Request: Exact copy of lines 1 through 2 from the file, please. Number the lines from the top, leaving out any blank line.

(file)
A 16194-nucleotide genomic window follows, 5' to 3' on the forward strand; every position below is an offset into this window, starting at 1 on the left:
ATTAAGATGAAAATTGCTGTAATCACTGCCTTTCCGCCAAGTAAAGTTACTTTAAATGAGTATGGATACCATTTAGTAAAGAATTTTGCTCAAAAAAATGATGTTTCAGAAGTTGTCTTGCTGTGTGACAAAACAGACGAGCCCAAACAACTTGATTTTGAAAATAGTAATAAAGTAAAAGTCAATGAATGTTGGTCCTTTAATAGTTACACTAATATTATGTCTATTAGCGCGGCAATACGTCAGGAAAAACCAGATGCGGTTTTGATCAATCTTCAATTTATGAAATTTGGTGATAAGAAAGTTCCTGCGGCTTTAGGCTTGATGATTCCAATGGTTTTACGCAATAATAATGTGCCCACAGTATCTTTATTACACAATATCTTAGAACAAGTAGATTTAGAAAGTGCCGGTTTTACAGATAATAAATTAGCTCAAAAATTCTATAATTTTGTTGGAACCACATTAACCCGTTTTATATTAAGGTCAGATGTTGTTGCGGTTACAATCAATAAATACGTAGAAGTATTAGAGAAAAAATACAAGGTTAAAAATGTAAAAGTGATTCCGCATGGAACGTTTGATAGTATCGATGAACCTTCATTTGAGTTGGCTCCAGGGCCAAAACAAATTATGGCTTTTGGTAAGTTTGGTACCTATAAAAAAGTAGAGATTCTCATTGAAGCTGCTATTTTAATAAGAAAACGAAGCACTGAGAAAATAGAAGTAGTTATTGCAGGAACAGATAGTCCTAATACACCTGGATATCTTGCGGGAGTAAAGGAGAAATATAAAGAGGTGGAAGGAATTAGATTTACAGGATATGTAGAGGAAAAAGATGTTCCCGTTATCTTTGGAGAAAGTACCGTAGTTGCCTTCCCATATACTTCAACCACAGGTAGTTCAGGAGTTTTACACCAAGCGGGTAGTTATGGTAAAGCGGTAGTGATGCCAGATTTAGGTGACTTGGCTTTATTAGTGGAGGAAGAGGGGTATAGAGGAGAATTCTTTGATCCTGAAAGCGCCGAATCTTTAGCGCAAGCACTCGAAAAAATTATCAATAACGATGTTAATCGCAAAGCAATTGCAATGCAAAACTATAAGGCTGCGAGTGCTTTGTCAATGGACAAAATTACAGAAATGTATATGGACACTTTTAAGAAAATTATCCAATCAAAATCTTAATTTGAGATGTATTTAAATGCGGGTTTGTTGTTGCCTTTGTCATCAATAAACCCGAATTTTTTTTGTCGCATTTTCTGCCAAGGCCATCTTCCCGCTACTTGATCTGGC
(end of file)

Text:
A 16194-nucleotide genomic window follows, 5' to 3' on the forward strand; every position below is an offset into this window, starting at 1 on the left:
ATTAAGATGAAAATTGCTGTAATCACTGCCTTTCCGCCAAGTAAAGTTACTTTAAATGAGTATGGATACCATTTAGTAAAGAATTTTGCTCAAAAAAATGATGTTTCAGAAGTTGTCTTGCTGTGTGACAAAACAGACGAGCCCAAACAACTTGATTTTGAAAATAGTAATAAAGTAAAAGTCAATGAATGTTGGTCCTTTAATAGTTACACTAATATTATGTCTATTAGCGCGGCAATACGTCAGGAAAAACCAGATGCGGTTTTGATCAATCTTCAATTTATGAAATTTGGTGATAAGAAAGTTCCTGCGGCTTTAGGCTTGATGATTCCAATGGTTTTACGCAATAATAATGTGCCCACAGTATCTTTATTACACAATATCTTAGAACAAGTAGATTTAGAAAGTGCCGGTTTTACAGATAATAAATTAGCTCAAAAATTCTATAATTTTGTTGGAACCACATTAACCCGTTTTATATTAAGGTCAGATGTTGTTGCGGTTACAATCAATAAATACGTAGAAGTATTAGAGAAAAAATACAAGGTTAAAAATGTAAAAGTGATTCCGCATGGAACGTTTGATAGTATCGATGAACCTTCATTTGAGTTGGCTCCAGGGCCAAAACAAATTATGGCTTTTGGTAAGTTTGGTACCTATAAAAAAGTAGAGATTCTCATTGAAGCTGCTATTTTAATAAGAAAACGAAGCACTGAGAAAATAGAAGTAGTTATTGCAGGAACAGATAGTCCTAATACACCTGGATATCTTGCGGGAGTAAAGGAGAAATATAAAGAGGTGGAAGGAATTAGATTTACAGGATATGTAGAGGAAAAAGATGTTCCCGTTATCTTTGGAGAAAGTACCGTAGTTGCCTTCCCATATACTTCAACCACAGGTAGTTCAGGAGTTTTACACCAAGCGGGTAGTTATGGTAAAGCGGTAGTGATGCCAGATTTAGGTGACTTGGCTTTATTAGTGGAGGAAGAGGGGTATAGAGGAGAATTCTTTGATCCTGAAAGCGCCGAATCTTTAGCGCAAGCACTCGAAAAAATTATCAATAACGATGTTAATCGCAAAGCAATTGCAATGCAAAACTATAAGGCTGCGAGTGCTTTGTCAATGGACAAAATTACAGAAATGTATATGGACACTTTTAAGAAAATTATCCAATCAAAATCTTAATTTGAGATGTATTTAAATGCGGGTTTGTTGTTGCCTTTGTCATCAATAAACCCGAATTTTTTTTGTCGCATTTTCTGCCAAGGCCATCTTCCCGCTACTTGATCTGGC